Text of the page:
Unless you have a soil that is low on the micronutrient magnesium, it is nothing more than a feel good exercise. It is just the chemical Magnesium sulphate. If you have acid soil, use dolometic limestone, where one of the ingredients is magnesium carbonate.
Last summer, I just stuck my tomato seedlings in the ground and they did absolutely nothing. I got very few tomatoes from 27 plants. This spring, I dug each hole, sprinkled in a little epsom salts and bone meal, and I got a bumper crop! I would like to believe that the difference was what I put in the soil this time.
I will just add this. Just do a google on "epson salt gardening" pick a few sites and just start reading, and you be the judge. I have yet to use it and I'm still doing homework on the subject, maybe next year.
An old timer recently told me he sprinkles Epsom salt around the base of his tomatoes to help the fruit grow and ripen,.. his claim was the fruit benefits from the sulpher in the product... hard to beat an old timers advice!?!?
I have been using Epsom salts for 2 years now and I am having good results with tomatoes . I have about 30 fruits on one plum tomato plant. I got the info on goggle. My belief is if it is good for humans its good for plants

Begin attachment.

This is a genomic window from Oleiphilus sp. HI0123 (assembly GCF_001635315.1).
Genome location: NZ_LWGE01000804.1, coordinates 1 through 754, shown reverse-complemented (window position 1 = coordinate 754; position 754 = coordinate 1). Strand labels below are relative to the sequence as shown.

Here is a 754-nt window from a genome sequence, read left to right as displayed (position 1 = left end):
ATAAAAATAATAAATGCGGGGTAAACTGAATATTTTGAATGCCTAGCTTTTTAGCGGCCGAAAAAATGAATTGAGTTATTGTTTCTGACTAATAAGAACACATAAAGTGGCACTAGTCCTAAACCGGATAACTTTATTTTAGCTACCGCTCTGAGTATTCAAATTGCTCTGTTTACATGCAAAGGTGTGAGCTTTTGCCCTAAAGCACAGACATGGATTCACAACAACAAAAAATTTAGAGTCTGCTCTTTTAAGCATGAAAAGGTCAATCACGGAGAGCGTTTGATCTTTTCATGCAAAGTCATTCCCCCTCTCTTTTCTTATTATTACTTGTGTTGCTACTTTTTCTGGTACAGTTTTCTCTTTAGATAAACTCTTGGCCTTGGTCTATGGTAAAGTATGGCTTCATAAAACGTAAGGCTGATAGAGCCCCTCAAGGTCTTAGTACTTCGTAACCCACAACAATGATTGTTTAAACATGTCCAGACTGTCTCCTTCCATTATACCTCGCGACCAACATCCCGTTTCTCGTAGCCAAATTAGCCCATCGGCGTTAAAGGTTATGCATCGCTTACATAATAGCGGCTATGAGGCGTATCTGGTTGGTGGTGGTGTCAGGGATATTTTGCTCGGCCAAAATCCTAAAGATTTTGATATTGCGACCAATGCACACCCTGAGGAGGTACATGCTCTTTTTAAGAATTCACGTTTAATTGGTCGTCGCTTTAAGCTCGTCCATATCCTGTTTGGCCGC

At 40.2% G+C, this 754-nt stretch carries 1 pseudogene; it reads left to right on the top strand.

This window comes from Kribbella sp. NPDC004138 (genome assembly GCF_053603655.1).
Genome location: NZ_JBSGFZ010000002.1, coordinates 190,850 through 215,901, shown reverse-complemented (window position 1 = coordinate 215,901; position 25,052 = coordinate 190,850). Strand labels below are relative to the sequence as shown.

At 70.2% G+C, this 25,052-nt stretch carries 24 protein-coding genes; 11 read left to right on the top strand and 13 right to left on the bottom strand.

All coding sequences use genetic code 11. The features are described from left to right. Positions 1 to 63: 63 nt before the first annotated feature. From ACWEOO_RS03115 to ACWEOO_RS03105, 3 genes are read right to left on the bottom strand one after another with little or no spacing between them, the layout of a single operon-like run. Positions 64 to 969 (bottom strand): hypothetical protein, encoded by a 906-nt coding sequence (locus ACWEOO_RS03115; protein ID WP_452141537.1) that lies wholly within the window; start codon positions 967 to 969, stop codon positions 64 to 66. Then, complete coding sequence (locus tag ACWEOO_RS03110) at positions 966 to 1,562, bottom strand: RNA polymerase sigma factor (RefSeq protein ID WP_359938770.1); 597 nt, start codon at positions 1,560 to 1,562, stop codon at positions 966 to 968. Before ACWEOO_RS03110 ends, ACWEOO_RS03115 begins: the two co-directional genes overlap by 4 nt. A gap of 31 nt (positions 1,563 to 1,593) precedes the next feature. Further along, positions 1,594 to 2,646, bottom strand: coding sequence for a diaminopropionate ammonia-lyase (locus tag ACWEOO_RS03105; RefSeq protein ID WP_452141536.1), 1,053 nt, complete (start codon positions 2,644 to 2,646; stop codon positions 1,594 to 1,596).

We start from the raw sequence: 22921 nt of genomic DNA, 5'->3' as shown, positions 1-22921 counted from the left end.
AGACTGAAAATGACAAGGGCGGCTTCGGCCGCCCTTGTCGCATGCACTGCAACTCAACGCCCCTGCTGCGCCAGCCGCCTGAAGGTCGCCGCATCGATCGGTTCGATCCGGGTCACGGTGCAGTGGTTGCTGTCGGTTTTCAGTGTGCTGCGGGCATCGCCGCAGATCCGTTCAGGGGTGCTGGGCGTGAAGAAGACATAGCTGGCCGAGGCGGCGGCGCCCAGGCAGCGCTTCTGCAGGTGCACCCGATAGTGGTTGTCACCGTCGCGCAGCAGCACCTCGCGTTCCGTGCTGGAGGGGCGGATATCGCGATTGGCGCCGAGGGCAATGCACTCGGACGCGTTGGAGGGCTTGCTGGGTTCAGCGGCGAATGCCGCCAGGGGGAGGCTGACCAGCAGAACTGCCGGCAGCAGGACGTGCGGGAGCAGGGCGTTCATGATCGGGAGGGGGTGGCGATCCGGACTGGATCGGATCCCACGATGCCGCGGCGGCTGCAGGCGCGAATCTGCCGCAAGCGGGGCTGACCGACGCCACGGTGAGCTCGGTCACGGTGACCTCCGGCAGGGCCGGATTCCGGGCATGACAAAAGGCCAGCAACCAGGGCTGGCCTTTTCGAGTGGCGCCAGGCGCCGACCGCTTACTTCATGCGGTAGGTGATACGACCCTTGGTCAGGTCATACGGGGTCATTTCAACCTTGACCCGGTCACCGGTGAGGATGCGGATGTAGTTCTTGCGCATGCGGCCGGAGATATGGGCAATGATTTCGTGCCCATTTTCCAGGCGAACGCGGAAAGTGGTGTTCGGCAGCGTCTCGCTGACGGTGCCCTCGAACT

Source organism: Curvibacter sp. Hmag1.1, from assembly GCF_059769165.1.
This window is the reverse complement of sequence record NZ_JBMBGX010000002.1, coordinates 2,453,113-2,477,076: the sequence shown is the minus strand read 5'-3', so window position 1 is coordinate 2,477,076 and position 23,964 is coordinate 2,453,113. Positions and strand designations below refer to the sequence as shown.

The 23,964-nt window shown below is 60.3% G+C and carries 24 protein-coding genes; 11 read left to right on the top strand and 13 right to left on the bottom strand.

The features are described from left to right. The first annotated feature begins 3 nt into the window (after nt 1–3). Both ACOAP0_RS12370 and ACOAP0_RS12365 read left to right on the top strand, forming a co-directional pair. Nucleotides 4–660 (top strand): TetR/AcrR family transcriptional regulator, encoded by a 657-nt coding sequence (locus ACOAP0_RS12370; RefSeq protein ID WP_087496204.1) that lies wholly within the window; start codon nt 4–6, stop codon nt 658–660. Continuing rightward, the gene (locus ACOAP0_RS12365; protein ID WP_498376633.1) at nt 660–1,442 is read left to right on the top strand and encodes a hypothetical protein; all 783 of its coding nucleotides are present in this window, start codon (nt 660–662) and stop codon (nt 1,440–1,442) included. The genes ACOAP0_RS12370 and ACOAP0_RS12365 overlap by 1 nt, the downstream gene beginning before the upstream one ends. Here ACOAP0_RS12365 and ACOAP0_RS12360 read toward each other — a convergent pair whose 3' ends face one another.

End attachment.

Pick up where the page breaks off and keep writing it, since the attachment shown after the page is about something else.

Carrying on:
It helps the plant process chlorophyll, or green up in other words, you would do a world of good to just use sulphur in the area and turn in, tomatoes are heavy feeders, and last year was super weird for veggies, lime in hard ground helps the plants uptake the nutrients they need. You will find that in some areas of the country where water is real hard, a slight addition of vinegar - too much will kill plants- is used and does wonders to help the plants.
Bone meal helps BULBS. When planting bulbs bone meal is used- when you first set them out, if you have dogs you will find them digging where you have applied blood and bone meal and trying to eat the dirt,